A concept that has gained attention as a result of recent supply chain problems is the supply chain control tower. The control tower provides real-time visibility of factors in the supply network. It does not necessarily involve new technology but can be incorporated into a dashboard that different functions can use. The benefits include:
- proactively managing supply chains in real-time,
- better planning,
- enhanced risk mitigation,
- increased responsiveness.
The Gartner research group has highlighted the benefits as:
- get real-time or close to real-time visibility and clarity,
- use and analyze signals,
- intelligently optimize responses,
- provide exception management.
Collaboration with Finance
Procurement should operate separately from finance but work with functions like accounts payable (A/P). In several companies there is now a Chief Procurement Officer (CPO). A/P can support procurement in areas such as payment and budgetary controls. But A/P should also ensure that procurement operates transparently and is aligned with company policies, procedures, standards. In turn, procurement needs to co-operate with the finance department’s working capital strategy and cash flow controls.
Procurement and A/P are jointly responsible for the processes of Source-to-Contract and Procure-to-Pay. For this co-operation to work effectively requires an enterprise system that integrates these processes so that different functions can work in a unified manner.
The set of metrics used to manage and guide the procurement function should reflect its new responsibilities. These new measures will reflect how procurement should operate as part of an integrated organization. For example,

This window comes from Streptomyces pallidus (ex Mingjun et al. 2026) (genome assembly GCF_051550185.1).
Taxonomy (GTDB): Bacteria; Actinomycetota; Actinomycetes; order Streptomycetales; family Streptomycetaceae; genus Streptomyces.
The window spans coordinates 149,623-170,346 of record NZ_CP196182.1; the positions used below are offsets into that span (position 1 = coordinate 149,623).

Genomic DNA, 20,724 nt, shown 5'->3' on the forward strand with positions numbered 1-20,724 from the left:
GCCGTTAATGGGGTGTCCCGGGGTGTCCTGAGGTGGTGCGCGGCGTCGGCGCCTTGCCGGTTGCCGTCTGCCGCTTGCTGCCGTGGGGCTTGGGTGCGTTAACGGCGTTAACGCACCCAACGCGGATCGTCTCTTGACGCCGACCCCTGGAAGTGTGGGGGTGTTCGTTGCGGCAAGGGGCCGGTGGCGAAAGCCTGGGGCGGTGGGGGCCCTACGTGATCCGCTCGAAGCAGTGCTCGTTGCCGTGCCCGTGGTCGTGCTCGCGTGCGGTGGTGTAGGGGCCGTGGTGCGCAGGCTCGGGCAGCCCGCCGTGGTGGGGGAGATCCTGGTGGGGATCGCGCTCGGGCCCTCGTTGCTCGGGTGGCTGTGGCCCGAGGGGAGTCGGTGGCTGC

- inventory turnover,
- working capital,
- suppliers paid on time,
- supplier on-time delivery,
- material quality,
- risks assessment along the supply chain.
Digital transformation of procurement
The primary area for digitally transforming procurement to make it more effective is through automation and integration. An integrated and automated system allows:
- procurement and A/P to streamline the Procure-to-Pay process,
- procurement to get feedback from inventory management on receipts and material quality, and be aware of ABC inventory issues (how different categories of inventory contribute value to the business),
- procurement to work with production to improve how and when material is ordered for manufacturing jobs,
- suppliers to interact at any time with the business via an online portal.
The future of procurement in the enterprise
A procurement function that operates in a silo, separate from other functions, will lack the capability to make any substantive changes so that it can be more effective. Whether it is working collaboratively with other departments, working in a more volatile supply chain environment, enabling a more resilient supply chain through a larger group of suppliers, or managing risk, using an ERP system will allow procurement to deliver a more agile supply chain with visibility across the entire supply ecosystem. The ERP system can help mitigate risk, improve governance and provide insights into supply chain issues so procurement provides the value and services needed.